Recently, the sport has added solo racers, two, and three person teams in the regional races to increase the participation in the sport.
Nationally, and internationally, Adventure Racing took off in the early 1990’s. By 1995, a little known promoter, Mark Burnett, caught the Adventure Racing bug and decided to put on the Eco-Challenge in Moab, Utah and hired MTV to do the footage. This race was an Expedition style race covering approximately 350 miles and 8 days. Five person “mixed” Teams were used with two support personnel. Mixed refers to having both men and women on the team. By 1997 Teams were reduced down to four person mixed teams with two support people. At that time little was known and understood about transition points in a race. It was assumed that racers prepare for two or three days between transition points and to carry all the necessary gear and food between the transitions. Today, very rarely does an Expedition race go past 6 hours between transitions. Mark’s style of personal comments on the Racers and setting up film crews side by side with the racers evoked strong reactions from the TV audience. The audience became fascinated with the racers and quickly became hooked on their perils and misfortunes. By 1997 Mark was using the backdrop of the Eco Challenge to film his Survival Series. He repeated this same backdrop process in 2000 for the Sabah Eco Challenge. Today, this style of filming is the basis of the modern day reality shows. He followed that race with Eco-Challenges in:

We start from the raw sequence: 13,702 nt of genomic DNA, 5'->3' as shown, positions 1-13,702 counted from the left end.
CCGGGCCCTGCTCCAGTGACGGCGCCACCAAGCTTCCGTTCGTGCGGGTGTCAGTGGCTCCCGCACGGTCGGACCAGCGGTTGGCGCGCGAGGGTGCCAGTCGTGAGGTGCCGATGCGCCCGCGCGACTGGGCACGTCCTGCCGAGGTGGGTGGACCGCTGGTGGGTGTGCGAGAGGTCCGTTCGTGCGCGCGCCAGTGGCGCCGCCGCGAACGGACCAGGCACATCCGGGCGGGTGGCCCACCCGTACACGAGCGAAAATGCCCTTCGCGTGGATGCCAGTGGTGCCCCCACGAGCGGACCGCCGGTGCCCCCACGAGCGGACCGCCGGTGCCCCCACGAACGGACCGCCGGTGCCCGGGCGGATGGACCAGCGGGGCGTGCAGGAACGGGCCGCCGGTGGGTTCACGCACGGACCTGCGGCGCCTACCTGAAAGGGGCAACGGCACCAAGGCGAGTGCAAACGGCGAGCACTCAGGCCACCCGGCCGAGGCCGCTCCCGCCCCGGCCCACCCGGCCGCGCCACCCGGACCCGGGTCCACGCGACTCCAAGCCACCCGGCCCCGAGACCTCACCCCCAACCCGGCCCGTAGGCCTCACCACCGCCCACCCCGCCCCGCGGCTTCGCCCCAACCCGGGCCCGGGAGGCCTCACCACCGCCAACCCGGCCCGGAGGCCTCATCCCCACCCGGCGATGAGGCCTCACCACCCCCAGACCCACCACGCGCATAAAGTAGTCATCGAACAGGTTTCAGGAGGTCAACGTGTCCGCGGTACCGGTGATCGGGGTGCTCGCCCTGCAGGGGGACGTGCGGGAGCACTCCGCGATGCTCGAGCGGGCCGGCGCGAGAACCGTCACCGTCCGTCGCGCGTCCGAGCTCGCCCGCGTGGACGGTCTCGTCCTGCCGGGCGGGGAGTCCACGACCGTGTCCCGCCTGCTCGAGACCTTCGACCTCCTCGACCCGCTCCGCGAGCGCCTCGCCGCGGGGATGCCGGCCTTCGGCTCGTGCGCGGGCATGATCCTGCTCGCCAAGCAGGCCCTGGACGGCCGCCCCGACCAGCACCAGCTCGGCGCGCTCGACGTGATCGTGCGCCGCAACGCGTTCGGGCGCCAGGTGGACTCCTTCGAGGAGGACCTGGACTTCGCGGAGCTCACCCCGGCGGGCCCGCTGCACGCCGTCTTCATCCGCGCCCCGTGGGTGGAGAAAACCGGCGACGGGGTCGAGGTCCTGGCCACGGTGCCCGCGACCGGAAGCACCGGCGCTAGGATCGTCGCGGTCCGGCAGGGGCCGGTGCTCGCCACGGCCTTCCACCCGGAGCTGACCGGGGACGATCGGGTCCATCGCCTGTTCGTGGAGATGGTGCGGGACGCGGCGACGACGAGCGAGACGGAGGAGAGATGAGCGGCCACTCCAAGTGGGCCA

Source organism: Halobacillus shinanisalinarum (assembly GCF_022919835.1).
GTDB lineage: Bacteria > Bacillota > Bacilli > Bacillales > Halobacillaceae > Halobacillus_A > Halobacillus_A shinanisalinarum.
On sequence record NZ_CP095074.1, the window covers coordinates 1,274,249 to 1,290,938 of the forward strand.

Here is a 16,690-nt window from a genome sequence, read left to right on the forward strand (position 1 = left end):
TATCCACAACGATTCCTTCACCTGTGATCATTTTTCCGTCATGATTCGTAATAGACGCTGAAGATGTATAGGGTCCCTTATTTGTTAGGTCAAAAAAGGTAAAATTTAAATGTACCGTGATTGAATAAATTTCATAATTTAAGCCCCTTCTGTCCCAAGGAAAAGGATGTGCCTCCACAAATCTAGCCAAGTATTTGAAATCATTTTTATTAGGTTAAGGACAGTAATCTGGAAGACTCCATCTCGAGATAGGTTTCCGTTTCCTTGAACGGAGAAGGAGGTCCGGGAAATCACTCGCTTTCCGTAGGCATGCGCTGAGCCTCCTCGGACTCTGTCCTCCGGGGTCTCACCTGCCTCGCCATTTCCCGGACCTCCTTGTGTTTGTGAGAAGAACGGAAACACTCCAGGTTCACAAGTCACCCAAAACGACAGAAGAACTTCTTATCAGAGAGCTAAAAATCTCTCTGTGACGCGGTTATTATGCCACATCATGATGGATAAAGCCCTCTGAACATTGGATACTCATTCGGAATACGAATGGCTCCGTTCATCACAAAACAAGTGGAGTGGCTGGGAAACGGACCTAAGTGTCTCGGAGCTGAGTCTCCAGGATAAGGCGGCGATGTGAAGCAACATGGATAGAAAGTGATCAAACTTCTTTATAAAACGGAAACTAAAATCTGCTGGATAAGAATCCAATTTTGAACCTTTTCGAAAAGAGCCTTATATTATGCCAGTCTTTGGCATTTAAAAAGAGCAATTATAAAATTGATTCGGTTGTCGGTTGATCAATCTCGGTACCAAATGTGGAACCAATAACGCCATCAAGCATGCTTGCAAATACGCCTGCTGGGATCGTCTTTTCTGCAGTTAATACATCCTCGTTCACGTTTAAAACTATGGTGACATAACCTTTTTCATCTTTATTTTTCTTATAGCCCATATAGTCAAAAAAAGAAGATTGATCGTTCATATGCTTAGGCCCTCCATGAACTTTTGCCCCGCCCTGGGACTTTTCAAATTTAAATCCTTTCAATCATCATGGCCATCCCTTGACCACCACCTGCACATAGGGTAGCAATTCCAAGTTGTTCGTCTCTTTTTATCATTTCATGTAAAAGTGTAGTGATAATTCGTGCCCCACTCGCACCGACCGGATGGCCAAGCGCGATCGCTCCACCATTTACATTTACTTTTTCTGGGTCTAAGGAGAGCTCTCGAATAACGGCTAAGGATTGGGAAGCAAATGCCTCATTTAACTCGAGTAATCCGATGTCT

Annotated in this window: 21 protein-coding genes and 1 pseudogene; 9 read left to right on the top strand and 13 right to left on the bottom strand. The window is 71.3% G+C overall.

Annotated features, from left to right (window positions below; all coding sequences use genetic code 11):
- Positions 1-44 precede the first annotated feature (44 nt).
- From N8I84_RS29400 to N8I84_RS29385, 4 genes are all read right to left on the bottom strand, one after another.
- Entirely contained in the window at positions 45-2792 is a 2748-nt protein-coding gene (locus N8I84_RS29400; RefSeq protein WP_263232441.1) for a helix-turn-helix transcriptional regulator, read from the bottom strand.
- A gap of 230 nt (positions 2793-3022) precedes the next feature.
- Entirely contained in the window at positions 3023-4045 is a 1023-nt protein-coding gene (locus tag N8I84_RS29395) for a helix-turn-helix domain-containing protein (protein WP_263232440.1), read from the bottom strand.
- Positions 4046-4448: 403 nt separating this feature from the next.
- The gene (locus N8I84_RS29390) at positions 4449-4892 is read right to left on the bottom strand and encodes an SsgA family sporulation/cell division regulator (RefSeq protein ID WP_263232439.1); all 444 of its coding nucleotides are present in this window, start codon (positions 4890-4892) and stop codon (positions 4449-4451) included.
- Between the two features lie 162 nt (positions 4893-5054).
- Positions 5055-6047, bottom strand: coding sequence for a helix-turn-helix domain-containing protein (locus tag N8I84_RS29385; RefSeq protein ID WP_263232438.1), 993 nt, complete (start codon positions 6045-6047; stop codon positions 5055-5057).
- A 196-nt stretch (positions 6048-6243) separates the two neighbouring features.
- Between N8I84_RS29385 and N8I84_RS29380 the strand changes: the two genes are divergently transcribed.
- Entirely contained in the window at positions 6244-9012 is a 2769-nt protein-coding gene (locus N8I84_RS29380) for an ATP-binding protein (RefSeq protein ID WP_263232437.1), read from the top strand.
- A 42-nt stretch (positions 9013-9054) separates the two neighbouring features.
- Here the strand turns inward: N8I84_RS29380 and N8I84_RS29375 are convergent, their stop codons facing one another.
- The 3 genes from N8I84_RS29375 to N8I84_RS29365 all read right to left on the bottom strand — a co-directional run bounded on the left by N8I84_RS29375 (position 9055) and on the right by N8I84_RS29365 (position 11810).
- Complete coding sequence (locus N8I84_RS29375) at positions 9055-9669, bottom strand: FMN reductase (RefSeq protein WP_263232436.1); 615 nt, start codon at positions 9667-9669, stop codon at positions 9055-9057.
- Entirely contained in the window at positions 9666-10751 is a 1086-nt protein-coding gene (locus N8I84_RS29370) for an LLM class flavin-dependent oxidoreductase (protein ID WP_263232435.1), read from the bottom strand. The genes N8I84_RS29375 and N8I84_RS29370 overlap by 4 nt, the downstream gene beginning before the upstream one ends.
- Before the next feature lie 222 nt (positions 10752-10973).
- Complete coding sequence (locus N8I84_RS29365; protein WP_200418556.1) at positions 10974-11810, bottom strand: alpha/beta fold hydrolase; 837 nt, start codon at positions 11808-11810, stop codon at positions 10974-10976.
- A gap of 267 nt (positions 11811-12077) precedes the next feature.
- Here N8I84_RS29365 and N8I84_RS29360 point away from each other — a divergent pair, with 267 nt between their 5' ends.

British Columbia 1996
Sabah, Borneo 2000
New Zealand 2001